The biggest problem with the Marjah operation, however, is that it was justified and explained on the wrong basis. Marjah is not a vitally important area in principle, even in Helmand. It is important because of its role as a Taliban base camp. It was so thoroughly controlled by the insurgents that the prospects for the rapid reestablishment of governance were always dim. It was fundamentally a military objective rather than a political one, and McChrystal made a mistake by offering Marjah as a test case of ISAF’s ability to improve Afghan governance. What matters about Marjah is that the enemy can no longer use it as a sanctuary and headquarters. ISAF’s military success there has allowed the coalition to launch subsequent operations in the Upper Helmand River Valley, particularly the more strategically important contested area around Sangin. The Marjah operation has so far succeeded in what it should have been intended to do. The aspects that are faltering should not have been priorities in that location.
Kandahar differs from Marjah in almost all respects. Kandahar City is not now a Taliban stronghold, although the Taliban are present in some force in its western districts and can stage attacks throughout the city. The Taliban had controlled the vital neighboring district of Arghandab until newly arrived American forces began contesting it in September 2009. The insurgents remain very strong in Zhari, Panjwayi, and Maiwand Districts to the west and south of Kandahar City, but they do not control any of those areas as completely as they controlled Marjah.
An even greater difference is that Kandahar City and the surrounding districts are strategically important terrain. It is much too strong to say “as Kandahar goes, so goes Afghanistan”—the coalition could succeed in Kandahar and still lose the war. But it is very hard to imagine winning the war without winning in Kandahar. It is the most populous city in Afghanistan’s Pashtun belt, the historical base of the Pashtun dynasties that formed and ruled Afghanistan for most of the last 250 years, and the birthplace of the Taliban itself, as well as the home of the Karzai family. It is also geographically important as the major city at the southwestern tip of the Hindu Kush and the junction of the roads from Herat, Kabul, and Quetta (in Pakistan). For all of these reasons, enduring stability in Kandahar underwritten by acceptable and effective governance is an essential precondition for success in Afghanistan in a way that stability in Marjah simply is not.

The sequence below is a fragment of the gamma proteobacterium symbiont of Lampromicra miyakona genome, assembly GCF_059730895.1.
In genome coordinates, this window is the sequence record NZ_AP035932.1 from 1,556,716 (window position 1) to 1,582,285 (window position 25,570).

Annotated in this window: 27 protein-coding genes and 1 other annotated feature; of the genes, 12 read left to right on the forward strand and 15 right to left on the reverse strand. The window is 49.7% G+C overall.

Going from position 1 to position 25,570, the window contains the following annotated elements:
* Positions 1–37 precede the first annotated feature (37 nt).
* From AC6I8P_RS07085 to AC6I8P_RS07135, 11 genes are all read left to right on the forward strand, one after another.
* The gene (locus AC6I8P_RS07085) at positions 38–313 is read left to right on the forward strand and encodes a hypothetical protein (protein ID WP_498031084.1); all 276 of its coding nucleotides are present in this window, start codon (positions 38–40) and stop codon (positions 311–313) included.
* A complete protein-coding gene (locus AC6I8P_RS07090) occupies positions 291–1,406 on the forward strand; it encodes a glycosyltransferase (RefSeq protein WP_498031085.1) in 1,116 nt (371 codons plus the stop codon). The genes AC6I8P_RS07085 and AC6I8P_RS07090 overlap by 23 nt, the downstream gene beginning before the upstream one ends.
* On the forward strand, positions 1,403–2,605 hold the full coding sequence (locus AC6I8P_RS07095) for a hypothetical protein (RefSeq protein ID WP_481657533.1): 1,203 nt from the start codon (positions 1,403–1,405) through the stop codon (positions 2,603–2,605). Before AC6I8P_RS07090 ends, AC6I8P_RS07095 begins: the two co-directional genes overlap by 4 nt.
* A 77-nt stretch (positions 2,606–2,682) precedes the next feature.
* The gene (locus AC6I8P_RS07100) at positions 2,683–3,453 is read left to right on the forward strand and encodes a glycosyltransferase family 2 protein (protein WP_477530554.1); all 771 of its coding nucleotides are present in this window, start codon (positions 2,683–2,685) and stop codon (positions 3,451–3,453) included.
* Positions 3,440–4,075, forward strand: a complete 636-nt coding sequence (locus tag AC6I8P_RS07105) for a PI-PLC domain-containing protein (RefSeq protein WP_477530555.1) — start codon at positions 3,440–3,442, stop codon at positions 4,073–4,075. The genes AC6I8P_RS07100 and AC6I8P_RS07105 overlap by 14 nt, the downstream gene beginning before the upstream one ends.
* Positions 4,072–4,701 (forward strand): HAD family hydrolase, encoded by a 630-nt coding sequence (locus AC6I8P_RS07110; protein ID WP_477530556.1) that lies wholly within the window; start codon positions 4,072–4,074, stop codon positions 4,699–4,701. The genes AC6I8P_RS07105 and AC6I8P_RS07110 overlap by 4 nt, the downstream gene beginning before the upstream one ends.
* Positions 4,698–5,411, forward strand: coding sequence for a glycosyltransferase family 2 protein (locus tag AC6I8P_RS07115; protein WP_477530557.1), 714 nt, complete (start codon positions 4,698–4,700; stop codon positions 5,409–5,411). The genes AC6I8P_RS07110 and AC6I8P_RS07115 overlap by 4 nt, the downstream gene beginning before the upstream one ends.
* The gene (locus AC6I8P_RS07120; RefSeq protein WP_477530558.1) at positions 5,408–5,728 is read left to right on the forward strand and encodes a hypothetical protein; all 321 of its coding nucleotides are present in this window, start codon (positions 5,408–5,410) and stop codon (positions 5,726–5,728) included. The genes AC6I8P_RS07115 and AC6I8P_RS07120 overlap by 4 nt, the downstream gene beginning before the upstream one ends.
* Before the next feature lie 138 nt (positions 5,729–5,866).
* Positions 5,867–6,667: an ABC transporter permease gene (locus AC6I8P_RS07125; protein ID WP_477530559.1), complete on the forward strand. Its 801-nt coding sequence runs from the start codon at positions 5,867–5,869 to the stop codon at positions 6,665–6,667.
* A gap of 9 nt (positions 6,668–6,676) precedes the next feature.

The Marjah operation nevertheless offers important lessons about how to approach Kandahar. McChrystal had already rightly abandoned the idea of parachuting government officials into cleared areas around Kandahar before his departure. He was focusing instead on trying to get the government officials already in place to build local support for the operation. That effort, manifested by several jirgas and shuras (gatherings of officials and elders) over the past few months, has been faltering. McChrystal had recognized the problem before his departure, which is one reason he had announced a delay in the planned clearing operations around Kandahar. Petraeus now has the opportunity to revisit this approach to building local support for the operation and correct it.
It is too soon to say which of the various alternative approaches Petraeus will adopt or whether it will succeed. Learning, adapting, and trying different approaches are not the same as failing or losing. On the contrary, these are an essential part of success. American forces in Iraq experimented with a variety of approaches over years throughout the country before hitting on the right set of solutions. Under McChrystal’s command, ISAF was moving through similar phases in Afghanistan much more rapidly. Since Petraeus has already shown his ability to explore alternatives until he finds one that works, there is reason to have some confidence that he will do so in Kandahar and in Afghanistan more generally.
Recent news reports have exposed what those who know Kandahar have long understood—that the predominance of Ahmad Wali Karzai, the president’s half-brother, alienates a significant portion of the population and is itself a major driver of instability and insurgency. Excellent reporting by Dexter Filkins of the New York Times and others has revealed the degree to which U.S. and ISAF contracting practices have reinforced this predominance and thus contributed to the problem. Does Ahmad Wali’s kinship with the president make this problem intractable—thus rendering the entire effort hopeless? Here the example of Iraq may be illuminating.